Plain English Summary
Background and study aims
Cash transfers have gained popularity as a tool to address humanitarian needs in many countries around the world. However, evidence on their effectiveness at reducing malnutrition, sickness, and mortality is scant and inconclusive. In 2016, we conducted a study (REFANI-S) to look at the impact of unconditional cash transfers, together with free piped water and a non-food item kit, on child malnutrition in Somalia. We found that although household expenditure, food security, and dietary intake all improved, there was no impact on child malnutrition. Somalia continues to be affected by recurrent natural disasters and ongoing conflict. This results in some of the highest malnutrition and child mortality statistics globally. The aim of this study is to assess the impact of a conditional cash transfer together with behaviour change communication on the risk factors for child undernutrition.
Who can participate?
Twenty camps for internally displaced people (IDP), located on the outskirts of Mogadishu, Somalia will be selected. The camps will be selected based on their size, proximity to the Concern health and nutrition centre, and socio-economic characteristics. All children, aged 6-59 months old, and their Caregivers living in these twenty camps will be eligible to take part.
What does the study involve?
The twenty selected camps will be randomly allocated to 4 study arms. All households in the 20 camps will be eligible to receive a monthly cash transfer for 9 months. Before they can get the cash transfer households in 10 randomly selected camps will be required to take any children below 5 years of age to the local health clinic for a health screening, where they will be issued with a health record card. During the 9 months of the cash distribution, households in 10 camps selected during a second randomisation exercise will receive audio health and nutrition promotion messages on their mobile phones. They will still receive the cash transfer whether they listen to the messages or not.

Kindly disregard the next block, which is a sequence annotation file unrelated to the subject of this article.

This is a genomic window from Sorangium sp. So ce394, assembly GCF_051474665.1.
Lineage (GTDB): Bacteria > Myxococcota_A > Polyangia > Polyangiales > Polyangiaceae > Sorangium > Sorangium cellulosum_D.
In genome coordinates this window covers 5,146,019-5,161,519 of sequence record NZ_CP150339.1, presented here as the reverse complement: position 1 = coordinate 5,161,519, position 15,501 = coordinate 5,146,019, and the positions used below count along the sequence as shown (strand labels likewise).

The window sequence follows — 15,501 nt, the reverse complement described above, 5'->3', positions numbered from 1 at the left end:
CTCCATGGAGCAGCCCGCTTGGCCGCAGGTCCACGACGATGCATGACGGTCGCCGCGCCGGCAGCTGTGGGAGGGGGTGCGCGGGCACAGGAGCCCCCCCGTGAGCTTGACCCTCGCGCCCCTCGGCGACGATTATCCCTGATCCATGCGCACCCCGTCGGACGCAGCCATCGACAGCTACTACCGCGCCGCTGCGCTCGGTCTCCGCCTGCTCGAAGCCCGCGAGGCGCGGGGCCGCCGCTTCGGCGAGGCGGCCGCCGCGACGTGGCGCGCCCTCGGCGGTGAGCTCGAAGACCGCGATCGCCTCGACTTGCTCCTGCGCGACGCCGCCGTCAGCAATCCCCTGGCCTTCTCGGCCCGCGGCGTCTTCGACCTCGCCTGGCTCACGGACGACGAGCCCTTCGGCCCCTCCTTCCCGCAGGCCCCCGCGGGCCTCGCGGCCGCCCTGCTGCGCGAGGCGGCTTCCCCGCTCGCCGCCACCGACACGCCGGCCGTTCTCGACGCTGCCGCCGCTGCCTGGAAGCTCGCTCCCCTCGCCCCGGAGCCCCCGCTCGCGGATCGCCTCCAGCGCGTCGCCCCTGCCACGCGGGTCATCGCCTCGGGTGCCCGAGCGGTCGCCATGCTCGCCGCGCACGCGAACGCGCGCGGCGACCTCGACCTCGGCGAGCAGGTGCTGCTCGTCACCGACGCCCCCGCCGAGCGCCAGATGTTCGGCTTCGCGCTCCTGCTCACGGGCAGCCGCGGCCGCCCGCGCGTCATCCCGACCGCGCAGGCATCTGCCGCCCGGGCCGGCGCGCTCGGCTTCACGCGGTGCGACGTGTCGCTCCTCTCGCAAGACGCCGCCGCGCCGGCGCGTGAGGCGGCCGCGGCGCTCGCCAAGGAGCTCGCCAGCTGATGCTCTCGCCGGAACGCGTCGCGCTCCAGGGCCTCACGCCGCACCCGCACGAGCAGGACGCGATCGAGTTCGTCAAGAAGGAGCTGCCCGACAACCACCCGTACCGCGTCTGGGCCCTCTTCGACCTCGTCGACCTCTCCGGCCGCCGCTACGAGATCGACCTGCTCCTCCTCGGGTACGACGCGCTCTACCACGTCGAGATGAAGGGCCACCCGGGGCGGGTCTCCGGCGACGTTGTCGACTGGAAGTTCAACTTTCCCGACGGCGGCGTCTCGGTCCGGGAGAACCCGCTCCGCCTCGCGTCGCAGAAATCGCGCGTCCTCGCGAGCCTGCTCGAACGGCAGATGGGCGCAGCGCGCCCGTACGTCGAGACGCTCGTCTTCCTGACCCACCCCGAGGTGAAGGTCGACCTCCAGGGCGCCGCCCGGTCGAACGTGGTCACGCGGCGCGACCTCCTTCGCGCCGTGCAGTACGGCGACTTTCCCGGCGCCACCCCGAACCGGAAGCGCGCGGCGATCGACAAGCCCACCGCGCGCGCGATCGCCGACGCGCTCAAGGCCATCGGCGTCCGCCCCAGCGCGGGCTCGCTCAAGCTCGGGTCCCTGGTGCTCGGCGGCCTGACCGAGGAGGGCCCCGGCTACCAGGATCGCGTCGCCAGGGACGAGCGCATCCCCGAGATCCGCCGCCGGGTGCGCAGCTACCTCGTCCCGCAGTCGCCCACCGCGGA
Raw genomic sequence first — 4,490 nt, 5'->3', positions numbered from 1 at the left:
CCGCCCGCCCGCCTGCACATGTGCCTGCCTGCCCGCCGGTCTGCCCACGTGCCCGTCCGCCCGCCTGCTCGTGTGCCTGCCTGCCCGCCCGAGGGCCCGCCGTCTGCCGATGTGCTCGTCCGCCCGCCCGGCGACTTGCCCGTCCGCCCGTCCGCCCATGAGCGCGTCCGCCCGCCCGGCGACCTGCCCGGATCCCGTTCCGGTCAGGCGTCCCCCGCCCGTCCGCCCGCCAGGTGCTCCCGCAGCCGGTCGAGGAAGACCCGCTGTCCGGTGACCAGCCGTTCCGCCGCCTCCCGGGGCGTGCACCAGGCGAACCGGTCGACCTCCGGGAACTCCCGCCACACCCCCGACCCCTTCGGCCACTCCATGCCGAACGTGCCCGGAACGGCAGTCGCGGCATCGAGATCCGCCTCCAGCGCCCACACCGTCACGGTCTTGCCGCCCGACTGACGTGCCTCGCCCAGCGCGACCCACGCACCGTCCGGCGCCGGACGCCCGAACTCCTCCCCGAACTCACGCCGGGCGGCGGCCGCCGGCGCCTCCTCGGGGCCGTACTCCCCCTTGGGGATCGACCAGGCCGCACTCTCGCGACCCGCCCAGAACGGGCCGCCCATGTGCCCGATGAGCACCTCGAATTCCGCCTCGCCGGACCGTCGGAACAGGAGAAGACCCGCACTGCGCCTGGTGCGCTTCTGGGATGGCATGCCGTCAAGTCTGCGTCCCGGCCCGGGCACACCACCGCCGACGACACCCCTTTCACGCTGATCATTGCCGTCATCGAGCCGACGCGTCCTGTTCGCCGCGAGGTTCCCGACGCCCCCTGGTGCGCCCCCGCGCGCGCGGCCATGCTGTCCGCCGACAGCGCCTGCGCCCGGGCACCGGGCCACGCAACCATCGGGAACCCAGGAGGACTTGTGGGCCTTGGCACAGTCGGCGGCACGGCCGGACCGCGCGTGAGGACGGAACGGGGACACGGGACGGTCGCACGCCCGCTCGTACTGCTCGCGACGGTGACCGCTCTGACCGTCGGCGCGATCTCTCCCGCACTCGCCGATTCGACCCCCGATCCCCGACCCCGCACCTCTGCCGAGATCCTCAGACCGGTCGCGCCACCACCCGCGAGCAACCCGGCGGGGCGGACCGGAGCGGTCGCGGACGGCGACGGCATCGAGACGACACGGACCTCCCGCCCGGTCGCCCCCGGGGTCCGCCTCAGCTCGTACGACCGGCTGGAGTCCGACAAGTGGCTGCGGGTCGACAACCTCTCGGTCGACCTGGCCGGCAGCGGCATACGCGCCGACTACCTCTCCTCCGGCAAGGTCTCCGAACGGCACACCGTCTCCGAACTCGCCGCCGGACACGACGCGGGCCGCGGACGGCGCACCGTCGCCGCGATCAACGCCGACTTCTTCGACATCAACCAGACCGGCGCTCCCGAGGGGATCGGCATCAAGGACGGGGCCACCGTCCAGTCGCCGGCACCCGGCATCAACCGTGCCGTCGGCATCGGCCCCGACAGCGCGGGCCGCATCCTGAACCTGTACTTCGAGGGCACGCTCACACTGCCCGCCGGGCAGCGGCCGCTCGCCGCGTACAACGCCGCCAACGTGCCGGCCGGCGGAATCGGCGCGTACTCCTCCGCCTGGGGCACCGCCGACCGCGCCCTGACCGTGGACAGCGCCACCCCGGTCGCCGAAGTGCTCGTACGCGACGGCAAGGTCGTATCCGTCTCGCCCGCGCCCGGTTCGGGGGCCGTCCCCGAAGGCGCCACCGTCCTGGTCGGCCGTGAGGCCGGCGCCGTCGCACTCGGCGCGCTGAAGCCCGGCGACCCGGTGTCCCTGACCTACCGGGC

Households that agree to take part in the study will be asked to answer a questionnaire on risk factors for children developing under nutrition. This will cover topics such as household expenditure on food, access to water and sanitation, dietary intake (what they eat), and illness. They will also be asked questions about the topics covered in the audio messages. Children and their mothers will also be weighed and their height and mid-upper arm circumference measured so their nutritional status can be assessed. What people think regarding malnutrition, who is most at risk of malnutrition and how useful cash transfers are at tackling malnutrition is collected through interviews and group discussions. The study will also collect data to monitor how well the cash transfer and audio message programme is running and to monitor factors that may affect the impact that the cash transfer may have. These factors include what other humanitarian interventions are being carried out in the study area.
What are the possible benefits and risks of participating?